The Spaces In Between: Tamsen Wojtanowski and Elaine Livingstone’s Yard: An Essay by Clare Finin
The Spaces In Between: Tamsen Wojtanowski and Elaine Livingstone’s Yard
An Essay by Clare Finin
In the Yard, a collaborative exhibition by artist Tamsen Wojtanowski and writer Elaine Livingstone at NAPOLEON, crosses the disciplines of writing and visual art. Yards, a long-standing American obsession, operate in a very specific way in order to define and claim space. They are a part of nature but only once it has been civilized, trained, and manicured by man. They are outside, but still very much a part of a property. The installation in the gallery provides the viewers with a metaphorical yard; a defined space, that is a part of, but not quite inside the narrative at hand. We, as viewers, are left on the outside looking in, as if we stumbled in through a fence that was left ajar to peer into the windows of someone else’s intimate past as it plays out before us.
In the Yard is visibly sparse and yet present, made from three large-scale sculptural photographs by Wojtanowski and an artist book that came from the collaboration of Wojtanowski and Livingstone that shares the title of the show. Colors exist in the installation photographs and book only in a scale of greys. The overwhelming sense of memory, nostalgia, and longing is palpable. Upon entering the space, the viewer is confronted with clear analogies of separated spaces and the yard: the initial half of the space offers multiple copies of the In the Yard book for the audience to read as they view the photographic installation housed in the rear half of the room. In the center of this borderline between front and rear, explanation and work, and inside and outside, sits a pedestal with the original hard cover copy of the collaborative book.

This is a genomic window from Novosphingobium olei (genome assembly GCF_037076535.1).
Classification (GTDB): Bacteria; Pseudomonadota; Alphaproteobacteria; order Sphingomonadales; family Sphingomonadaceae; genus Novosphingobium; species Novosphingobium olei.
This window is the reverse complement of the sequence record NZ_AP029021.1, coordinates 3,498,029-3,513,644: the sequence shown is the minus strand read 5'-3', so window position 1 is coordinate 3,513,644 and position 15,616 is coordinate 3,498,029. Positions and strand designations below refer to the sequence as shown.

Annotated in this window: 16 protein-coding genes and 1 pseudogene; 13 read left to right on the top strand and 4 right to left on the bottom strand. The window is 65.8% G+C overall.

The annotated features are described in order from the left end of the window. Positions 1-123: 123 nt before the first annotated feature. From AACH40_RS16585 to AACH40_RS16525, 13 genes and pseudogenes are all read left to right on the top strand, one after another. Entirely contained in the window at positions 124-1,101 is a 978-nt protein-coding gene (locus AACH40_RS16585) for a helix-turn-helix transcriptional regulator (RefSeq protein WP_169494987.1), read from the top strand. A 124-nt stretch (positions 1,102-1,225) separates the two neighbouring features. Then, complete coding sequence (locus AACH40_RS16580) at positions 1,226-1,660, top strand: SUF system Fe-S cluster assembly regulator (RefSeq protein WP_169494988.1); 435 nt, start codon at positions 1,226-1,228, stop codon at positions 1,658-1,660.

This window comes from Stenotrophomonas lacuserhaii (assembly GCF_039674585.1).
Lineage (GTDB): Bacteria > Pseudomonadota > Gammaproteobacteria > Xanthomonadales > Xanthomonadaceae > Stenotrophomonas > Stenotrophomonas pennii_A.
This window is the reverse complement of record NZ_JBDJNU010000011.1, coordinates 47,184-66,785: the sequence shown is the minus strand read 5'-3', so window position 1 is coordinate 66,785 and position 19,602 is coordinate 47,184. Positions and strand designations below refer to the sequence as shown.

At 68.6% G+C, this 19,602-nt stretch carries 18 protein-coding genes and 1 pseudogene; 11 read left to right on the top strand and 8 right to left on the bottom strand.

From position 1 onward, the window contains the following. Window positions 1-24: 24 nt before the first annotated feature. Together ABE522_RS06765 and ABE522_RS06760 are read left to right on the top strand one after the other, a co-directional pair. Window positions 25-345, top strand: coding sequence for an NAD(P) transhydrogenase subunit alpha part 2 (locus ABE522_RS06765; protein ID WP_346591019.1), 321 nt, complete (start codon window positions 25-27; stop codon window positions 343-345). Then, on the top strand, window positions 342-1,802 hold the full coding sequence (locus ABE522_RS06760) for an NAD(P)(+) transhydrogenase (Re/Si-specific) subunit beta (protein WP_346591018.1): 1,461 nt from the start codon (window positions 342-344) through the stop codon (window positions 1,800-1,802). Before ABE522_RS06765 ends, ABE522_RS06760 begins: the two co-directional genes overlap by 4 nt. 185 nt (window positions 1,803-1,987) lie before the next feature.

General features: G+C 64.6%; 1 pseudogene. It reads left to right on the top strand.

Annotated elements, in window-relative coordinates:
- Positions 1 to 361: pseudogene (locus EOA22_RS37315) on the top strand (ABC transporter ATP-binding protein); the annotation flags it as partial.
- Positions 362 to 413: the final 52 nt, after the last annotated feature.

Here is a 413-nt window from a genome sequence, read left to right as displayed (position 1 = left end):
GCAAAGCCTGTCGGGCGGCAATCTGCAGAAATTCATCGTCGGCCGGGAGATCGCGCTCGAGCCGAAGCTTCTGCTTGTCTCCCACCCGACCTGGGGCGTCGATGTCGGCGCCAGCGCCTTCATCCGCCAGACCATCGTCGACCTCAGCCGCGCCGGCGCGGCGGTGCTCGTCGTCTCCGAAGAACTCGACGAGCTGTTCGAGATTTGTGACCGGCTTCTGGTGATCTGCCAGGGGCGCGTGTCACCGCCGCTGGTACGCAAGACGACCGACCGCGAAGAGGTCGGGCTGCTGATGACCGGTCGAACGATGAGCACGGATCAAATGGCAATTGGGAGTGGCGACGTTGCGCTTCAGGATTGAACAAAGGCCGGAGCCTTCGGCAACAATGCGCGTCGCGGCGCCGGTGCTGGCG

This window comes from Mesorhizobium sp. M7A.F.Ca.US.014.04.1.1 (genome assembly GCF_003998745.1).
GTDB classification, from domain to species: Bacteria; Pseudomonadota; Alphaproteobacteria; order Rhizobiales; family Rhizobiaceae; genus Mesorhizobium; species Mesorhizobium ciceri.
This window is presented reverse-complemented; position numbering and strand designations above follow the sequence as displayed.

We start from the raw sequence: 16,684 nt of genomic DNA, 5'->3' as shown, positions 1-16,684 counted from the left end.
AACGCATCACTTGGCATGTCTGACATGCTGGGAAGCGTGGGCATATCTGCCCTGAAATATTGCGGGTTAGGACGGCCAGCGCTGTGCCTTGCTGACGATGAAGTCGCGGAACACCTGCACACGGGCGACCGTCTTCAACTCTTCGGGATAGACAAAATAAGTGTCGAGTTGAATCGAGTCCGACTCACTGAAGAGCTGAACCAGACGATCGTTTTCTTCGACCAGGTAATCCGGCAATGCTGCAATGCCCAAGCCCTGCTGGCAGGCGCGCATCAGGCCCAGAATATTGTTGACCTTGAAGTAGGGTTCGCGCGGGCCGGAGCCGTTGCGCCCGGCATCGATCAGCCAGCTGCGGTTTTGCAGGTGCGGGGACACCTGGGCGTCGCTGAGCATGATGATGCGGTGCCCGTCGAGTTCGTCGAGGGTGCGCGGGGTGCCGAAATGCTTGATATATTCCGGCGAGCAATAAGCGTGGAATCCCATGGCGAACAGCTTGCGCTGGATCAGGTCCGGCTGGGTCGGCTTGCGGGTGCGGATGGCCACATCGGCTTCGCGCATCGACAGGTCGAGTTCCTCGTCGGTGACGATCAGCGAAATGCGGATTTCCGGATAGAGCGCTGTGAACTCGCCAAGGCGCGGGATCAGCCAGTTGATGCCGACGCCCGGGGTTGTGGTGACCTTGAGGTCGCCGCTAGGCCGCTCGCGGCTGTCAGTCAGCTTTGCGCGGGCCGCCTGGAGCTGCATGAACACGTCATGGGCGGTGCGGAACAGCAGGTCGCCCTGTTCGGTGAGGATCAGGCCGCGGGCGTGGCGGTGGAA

Both image and language in the book In the Yard disregard the conventional boundaries of the pages of the book; words spill over from one side to the other unable to be contained in an orderly fashion, images squeeze into the center binding of the book as if shyly pulling into or playfully mirroring themselves so that you are unsure which is the original and which is the reflection. The book is intimate, full of moments of time passing, lovers quarrels, and bittersweet memories. Though there are hints of the outside world in Livingstone’s text (neighbors, trash men, and a pet dogs) the two main characters of the narrative are seemingly enveloped in the isolation of their own relationship. Through Livingstone’s writing and Wojtanowski’s images the stage of this world is set.
Once the viewer has crossed the threshold of the reading area of the room, they are pulled deeper into the narrative by the physical artwork that is present. The rear half of the gallery is where three large scaled photographs titled Site, Artifact, and Monument are displayed. Wojtanowski does not just present us with framed prints, but instead blurs the line between image and object through her metaphorical material choices.